DENVER (KDVR) — Denver Mayor Michael Hancock and his administration rolled up their sleeves and put up a few more bicycle signs today in north Denver. They were celebrating a major bicycle milestone.
“My administration ushered in the bike revolution in Denver. We didn’t have bike lanes before I became mayor,“ said Hancock.
We do now.
According to Hancock, Denver installed 137 miles of new bike lanes in five years. This surpassed the original goal of 125 miles set by the mayor in 2018. But according to Hancock, it is just the beginning.
“It’s the only option. I don’t think we have the old single mode of transportation system in Denver. It no longer applies. We have grown exponentially over the last decade,“ said Hancock.
Of the 137 miles of new bike lanes installed by the city, it breaks down like this:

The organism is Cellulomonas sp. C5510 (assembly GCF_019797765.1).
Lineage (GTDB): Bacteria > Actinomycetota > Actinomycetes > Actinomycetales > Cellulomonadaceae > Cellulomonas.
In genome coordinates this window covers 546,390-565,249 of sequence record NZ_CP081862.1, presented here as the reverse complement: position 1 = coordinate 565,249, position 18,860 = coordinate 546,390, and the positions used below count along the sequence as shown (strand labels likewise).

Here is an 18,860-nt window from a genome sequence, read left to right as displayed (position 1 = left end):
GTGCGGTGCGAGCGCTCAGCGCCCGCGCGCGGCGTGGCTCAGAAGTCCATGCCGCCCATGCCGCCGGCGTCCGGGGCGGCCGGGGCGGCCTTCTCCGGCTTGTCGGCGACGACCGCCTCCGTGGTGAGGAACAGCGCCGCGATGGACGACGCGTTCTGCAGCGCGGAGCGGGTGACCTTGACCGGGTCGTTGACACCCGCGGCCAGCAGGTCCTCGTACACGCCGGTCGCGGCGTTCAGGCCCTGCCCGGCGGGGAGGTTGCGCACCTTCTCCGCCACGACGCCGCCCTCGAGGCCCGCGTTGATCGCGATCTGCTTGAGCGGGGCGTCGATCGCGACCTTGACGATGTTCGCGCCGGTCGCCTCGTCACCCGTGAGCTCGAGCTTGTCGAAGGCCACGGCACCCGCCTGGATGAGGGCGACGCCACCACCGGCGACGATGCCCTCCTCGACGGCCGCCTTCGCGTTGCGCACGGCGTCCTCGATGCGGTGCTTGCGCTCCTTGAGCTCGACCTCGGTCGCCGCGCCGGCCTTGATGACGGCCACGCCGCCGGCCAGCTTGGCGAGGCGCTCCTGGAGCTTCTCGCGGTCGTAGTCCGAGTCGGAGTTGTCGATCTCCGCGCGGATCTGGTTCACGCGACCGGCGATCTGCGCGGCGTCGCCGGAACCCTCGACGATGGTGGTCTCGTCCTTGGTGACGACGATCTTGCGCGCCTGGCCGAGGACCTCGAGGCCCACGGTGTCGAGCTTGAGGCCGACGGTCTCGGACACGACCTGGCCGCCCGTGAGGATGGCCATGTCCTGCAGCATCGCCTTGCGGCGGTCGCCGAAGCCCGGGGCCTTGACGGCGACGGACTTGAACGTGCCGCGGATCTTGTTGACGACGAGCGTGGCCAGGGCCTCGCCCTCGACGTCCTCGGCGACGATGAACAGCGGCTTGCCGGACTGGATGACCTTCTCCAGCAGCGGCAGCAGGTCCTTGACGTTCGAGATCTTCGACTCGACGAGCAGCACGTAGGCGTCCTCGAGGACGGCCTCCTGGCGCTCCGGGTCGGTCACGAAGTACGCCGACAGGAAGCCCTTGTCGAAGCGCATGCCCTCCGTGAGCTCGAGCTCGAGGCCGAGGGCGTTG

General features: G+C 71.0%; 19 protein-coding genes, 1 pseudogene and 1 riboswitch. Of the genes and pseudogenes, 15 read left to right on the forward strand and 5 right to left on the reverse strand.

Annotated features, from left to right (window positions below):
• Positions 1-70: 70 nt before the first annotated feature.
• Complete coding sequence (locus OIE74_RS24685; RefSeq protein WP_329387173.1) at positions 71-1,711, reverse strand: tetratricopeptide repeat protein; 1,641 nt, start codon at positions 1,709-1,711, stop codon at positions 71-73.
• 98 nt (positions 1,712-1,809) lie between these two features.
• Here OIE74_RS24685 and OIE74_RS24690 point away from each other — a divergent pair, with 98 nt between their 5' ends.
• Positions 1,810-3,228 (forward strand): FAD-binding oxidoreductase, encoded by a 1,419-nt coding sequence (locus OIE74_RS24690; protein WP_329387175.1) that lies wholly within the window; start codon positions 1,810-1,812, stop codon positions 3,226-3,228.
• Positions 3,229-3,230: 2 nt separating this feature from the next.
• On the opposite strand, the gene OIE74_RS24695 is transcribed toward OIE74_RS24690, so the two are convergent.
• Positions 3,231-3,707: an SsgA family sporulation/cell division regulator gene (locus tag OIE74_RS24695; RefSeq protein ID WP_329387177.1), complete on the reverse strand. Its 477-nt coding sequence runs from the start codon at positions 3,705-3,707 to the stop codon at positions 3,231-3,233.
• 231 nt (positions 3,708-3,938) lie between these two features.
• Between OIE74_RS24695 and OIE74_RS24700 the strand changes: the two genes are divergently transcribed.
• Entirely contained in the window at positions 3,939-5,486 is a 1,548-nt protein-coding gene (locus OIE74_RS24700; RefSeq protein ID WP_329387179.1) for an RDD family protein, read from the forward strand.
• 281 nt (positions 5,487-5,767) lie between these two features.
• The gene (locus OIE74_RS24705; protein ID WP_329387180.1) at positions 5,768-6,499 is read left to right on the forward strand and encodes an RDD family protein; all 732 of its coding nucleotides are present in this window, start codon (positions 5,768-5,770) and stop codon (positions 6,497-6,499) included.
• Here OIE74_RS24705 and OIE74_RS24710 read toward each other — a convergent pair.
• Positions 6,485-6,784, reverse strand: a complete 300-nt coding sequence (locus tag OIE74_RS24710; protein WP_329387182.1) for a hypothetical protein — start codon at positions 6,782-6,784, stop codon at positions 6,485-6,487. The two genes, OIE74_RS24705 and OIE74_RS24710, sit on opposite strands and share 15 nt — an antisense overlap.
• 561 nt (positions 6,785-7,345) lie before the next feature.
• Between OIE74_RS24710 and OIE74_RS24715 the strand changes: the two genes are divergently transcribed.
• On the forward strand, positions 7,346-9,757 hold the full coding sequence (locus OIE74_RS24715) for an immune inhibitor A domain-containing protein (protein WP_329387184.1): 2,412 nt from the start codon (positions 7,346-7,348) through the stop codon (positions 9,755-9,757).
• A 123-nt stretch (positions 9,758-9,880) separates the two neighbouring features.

- 24 miles for bike lanes.
- 45 miles are buffered bike lanes.
- 23 miles are protected bike lanes.
- 34 miles are neighborhood bikeways.
- 11 miles are shared using paths and trails.
However, more bike lanes mean fewer parking spots downtown.
“We have got to prepare for multi-modalism in the city of Denver. And that means there is going to be less parking available because we have to use the lanes for folks to traverse the city via bikes, scooters and tuk-tuks,“ said Hancock.
Denver now has more than 433 miles of bikeways of which 300 are bikeways that are on the street.